Rum returns to the Historic Pan Am District

By Steve Cichon | steve@buffalostories.com | @stevebuffalo

prizes
Rum making Pan Am medal winners, as printed in The Buffalo Courier.

In 1901, there were few things more important to the economies and livelihoods of the Caribbean and parts of Central America than the export of rum. It would stand to reason, then, that when all of the Western Hemisphere’s countries got together in Buffalo for the 1901 Pan-American Exposition, that rum would be a showcased product… and it was.

Exhibitors from Haiti, Cuba, Mexico, Puerto Rico, Jamaica, and Honduras all won medals for rum.

Cuba had as many as 13 different rum (ron, in Spanish) exhibitors, including one still famous gold medal winner– Bacardi & Sons of Santiago. The gold medal showing in Buffalo was one of the primary forces in launching Bacardi to international renoun.

cubalist

Both Mexico and Cuba had their own large buildings at the Pan Am, and both had large displays for liquors and rums.

cuban rum display
One of Cuba’s rum displays at the 1901 Pan American Exposition
cuban building
The Cuban Building, 1901 Pan American Exposition, Buffalo, NY
American printer and lithographer
Pan Am Map, Buffalo 1901. “M” marks Mexico, “C” marks Cuba, “Squirrel” marks squirrel. Click to enlarge.

This map shows the Pan Am grounds between Elmwood and Delaware as they looked in 1901. If you were to try to find the site of the Mexican building today (marked M on the map), you’d look near Great Arrow Street towards the back of the old Pierce-Arrow complex. The Cuban building (marked C) was probably in the vicinity of where the Statue of David now stands near the Scajaquada Expressway.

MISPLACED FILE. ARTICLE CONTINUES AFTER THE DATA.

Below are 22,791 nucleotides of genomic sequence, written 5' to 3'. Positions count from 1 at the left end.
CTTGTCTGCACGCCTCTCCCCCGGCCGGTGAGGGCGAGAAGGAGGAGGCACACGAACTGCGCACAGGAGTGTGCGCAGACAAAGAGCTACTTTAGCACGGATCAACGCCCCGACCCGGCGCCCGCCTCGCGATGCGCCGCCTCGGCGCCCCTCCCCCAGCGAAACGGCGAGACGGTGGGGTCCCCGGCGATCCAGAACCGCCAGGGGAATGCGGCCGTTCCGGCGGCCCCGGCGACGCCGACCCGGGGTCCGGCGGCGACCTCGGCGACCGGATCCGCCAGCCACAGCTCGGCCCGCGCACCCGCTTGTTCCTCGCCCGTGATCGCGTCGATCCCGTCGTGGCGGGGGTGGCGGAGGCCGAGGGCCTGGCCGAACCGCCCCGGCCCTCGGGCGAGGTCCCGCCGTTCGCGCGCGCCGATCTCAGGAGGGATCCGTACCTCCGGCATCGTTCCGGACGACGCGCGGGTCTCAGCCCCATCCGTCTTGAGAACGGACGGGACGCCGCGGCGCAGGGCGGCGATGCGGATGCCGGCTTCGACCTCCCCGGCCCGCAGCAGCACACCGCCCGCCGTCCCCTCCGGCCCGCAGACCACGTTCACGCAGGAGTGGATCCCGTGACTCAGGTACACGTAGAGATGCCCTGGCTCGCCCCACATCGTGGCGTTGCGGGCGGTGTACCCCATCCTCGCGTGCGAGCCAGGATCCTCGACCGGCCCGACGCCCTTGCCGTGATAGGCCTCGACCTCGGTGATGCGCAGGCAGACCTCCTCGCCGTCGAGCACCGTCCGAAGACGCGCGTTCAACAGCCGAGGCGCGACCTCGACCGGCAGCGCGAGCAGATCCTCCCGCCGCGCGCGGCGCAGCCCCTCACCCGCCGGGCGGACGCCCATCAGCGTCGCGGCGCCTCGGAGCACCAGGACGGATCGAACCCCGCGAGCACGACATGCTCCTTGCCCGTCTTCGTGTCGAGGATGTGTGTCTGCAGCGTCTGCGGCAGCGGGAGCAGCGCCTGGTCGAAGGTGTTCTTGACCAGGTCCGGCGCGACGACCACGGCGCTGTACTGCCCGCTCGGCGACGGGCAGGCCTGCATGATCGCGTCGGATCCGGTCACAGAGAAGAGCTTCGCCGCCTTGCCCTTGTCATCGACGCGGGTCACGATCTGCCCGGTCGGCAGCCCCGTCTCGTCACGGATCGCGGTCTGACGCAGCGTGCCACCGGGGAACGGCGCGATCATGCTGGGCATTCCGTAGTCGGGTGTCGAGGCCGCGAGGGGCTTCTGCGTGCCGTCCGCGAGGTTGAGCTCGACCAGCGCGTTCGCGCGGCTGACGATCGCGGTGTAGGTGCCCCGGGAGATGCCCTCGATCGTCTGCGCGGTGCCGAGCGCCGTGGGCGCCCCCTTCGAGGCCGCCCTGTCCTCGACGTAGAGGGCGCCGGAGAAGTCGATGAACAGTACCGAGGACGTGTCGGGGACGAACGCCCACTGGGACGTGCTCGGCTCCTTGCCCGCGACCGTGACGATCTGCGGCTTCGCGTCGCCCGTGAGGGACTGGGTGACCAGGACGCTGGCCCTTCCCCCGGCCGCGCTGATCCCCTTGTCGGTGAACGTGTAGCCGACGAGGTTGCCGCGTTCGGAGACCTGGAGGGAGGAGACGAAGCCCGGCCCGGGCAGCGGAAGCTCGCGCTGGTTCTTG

Today, The Black Squirrel Distillery stands near the West Amherst gate on the old 1901 map, about where the hospital was during the Expo, right between Mexico and Cuba.

For more than half a century, the address was a drive-in restaurant and sandwich shop known by names like “Daddy Don’s Drive-In” and “Karen’s Restaurant.” Today, 1595 Elmwood Avenue is home to the copper still where Black Squirrel craft rum begins it’s life in small batches, bringing a bit of the Pan-Am back as the City of Light seems to be finding new light in new places these days.

And while most of Buffalo seems happy with having Black Squirrel in the neighborhood, it might not have been the case for the rum makers here in 1901… especially when the infamous Carrie Nation was in town.

carrie nation

 

“The Hatchetwoman from Kansas,” best remembered as the temperance champion who was arrested several times for smashing apart liquor bottles– and entire saloons– with her hatchet, told Buffalo reporters on one of her two trips to the Expo that “all rum sellers should be electrocuted and their shops destroyed.”

The best part is, she likely said those words as she boarded a streetcar downtown  to catch her train out of Buffalo… on the tracks directly across Elmwood Avenue from what is now Black Squirrel Distillery.

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Steve Cichon

Steve Cichon writes about Buffalo’s pop culture history. His stories of Buffalo's past have appeared more than 1600 times in The Buffalo News. He's a proud Buffalonian helping the world experience the city he loves. Since the earliest days of the internet, Cichon's been creating content celebrating the people, places, and ideas that make Buffalo unique and special. The 25-year veteran of Buffalo radio and television has written five books and curates The Buffalo Stories Archives-- hundreds of thousands of books, images, and audio/visual media which tell the stories of who we are in Western New York.